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US investors' difficulties in financing a second wave of LNG export projects have given Western Canada the chance to prove it can be more competitive than the Gulf Coast as a supply source to Asia and able to satisfy domestic producers' demand for new outlets, provincial government and industry leaders said Monday.

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As the Canada Gas & LNG Exhibition and Conference opened in Vancouver, there was an all-in atmosphere among attendees, with regulators, developers and even First Nations advocates -- sometimes at odds with fossil fuel energy expansion -- joining to support LNG exports from British Columbia.

The market's eyes have turned north to see if one or two export projects may reach a positive final investment decision later this year. A big project backed by Shell and a small- to medium-sized proposal by Woodfibre LNG have made progress. Midstream operators, too, are watching closely, as they have been looking for infrastructure growth focused on linking feedgas with liquefaction facilities.

"Part of the energy map we are developing involves the natural gas industry and our ability to export LNG to the rest of the world," British Columbia Minister of Energy Michelle Mungall said at the annual conference.



PUSH FOR EXPORTS COMING AT CRITICAL TIME

Western Canadian gas production has faced continuous challenges as demand in the region is far outweighed by its production, leading to a large net-long imbalance. As a result, utilization on key outflow corridors runs high, and fully contracted delivery areas on major pipelines, such as NOVA Gas Transmission in Alberta, leave little optionality for where gas produced in that province can flow.

Another challenge for Western Canadian producers is mounting in the form of growing, low-cost gas production from US shale basins. Some US gas basins are now in direct competition for the limited downstream markets previously served primarily by Western Canadian volumes. Pipelines being built in the US Northeast, such as Rover Pipeline and NEXUS Gas Transmission, are designed to transport growing production volumes from Ohio, Pennsylvania, and West Virginia to markets such as the Dawn Hub in Ontario, which had previously been supplied mostly by Western Canadian gas. As a result, pipeline operators like TransCanada have offered discounted transportation rates to the Dawn market in order to maintain competitiveness with newer supply basins.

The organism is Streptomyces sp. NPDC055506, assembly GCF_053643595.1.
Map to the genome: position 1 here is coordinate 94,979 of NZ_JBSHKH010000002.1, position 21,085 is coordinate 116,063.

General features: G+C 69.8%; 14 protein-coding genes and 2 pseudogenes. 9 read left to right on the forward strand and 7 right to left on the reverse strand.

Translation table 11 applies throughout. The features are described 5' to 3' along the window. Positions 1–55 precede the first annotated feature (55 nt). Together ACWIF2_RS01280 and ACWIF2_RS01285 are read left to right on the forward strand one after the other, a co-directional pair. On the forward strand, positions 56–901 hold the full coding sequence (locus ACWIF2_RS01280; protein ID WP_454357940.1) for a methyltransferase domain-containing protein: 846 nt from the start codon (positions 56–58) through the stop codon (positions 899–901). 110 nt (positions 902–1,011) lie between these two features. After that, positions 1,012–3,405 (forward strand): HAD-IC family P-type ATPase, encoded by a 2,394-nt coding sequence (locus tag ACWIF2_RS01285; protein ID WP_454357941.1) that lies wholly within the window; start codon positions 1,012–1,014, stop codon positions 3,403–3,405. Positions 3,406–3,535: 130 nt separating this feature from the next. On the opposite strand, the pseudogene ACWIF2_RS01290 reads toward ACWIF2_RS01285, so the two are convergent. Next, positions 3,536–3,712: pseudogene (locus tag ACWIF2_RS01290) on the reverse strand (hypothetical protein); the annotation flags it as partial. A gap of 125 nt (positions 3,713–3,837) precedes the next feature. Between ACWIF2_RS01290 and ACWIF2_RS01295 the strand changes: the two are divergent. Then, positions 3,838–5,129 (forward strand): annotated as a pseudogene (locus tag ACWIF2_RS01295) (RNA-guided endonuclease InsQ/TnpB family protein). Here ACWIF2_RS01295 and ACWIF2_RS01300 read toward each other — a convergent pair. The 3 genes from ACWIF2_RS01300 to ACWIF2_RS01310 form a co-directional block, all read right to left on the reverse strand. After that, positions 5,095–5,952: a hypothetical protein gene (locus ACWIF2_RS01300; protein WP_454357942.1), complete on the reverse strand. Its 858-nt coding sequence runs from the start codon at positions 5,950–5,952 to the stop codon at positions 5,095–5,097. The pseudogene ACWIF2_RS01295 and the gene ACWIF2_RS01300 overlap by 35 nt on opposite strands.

The continual brush-up against outflow capacity in Western Canada has also resulted in deeply discounted prices, especially at trading pools like the AECO Hub, where prices have dropped into negative territory during low-demand periods. As recently as 2012, cash prices at the AECO Hub averaged a 49-cents/MMBtu discount to US benchmark Henry Hub. This year to date, prices there have traded at an average discount of $1.27/MMBtu, and this month to date prices have averaged $2.39/MMBtu less than Henry Hub, data compiled by S&P Global Platts Analytics shows.

LNG projects are viewed as a major outlet for Western Canada's abundant gas production and an opportunity to move volumes into growing international demand markets. Until a major export project is advanced to completion, however, the options for Western Canadian producers are fairly limited and almost always involve trying to outprice and out-compete their low-cost US shale counterparts for limited demand-growth markets in the US.

Unfavorable economic and market conditions forced Malaysia's Petronas last year to cease work on its Pacific NorthWest LNG project on Lelu Island near Prince Rupert. A Shell unit nixed plans for an LNG facility on Ridley Island at the Port of Prince Rupert.

But despite those setbacks, there has been progress. Other developers have been advancing front-end engineering efforts and getting a hold on expected construction costs, and the B.C. government issued a policy framework March 22 that encourages natural gas development, especially LNG exports, as long as such projects help the province meet its goals for reducing greenhouse gas emissions .

The mayor of Kitimat, British Columbia, said in April that based on conversations he had with the developers of the proposed LNG Canada export project, he expected a final investment decision by October. That project is a joint venture of Shell, PetroChina, South Korea's Kogas and Japan's Mitsubishi.

Another major project in the mix, though its prospects are unclear, is Kitimat LNG, backed by Chevron and Australia's Woodside Energy. Several smaller export projects in Western Canada also are being pursued.

"We have the potential of two FIDs this year, and potentially others coming in future years," David Keane, president of industry trade group B.C. LNG Alliance, said at the conference. "It's like a three-legged stool. The first leg are the proponents and the controllable costs. The second leg of that stool is fiscal policy costs linked to the provincial government."

Keane added, "The third leg of the stool is the fiscal policy costs related to the federal government. We're working with the government to manage those costs as well."

--Harry Weber, Harry.Weber@spglobal.com, and Eric Brooks

--Edited by Richard Rubin, newsdesk@spglobal.com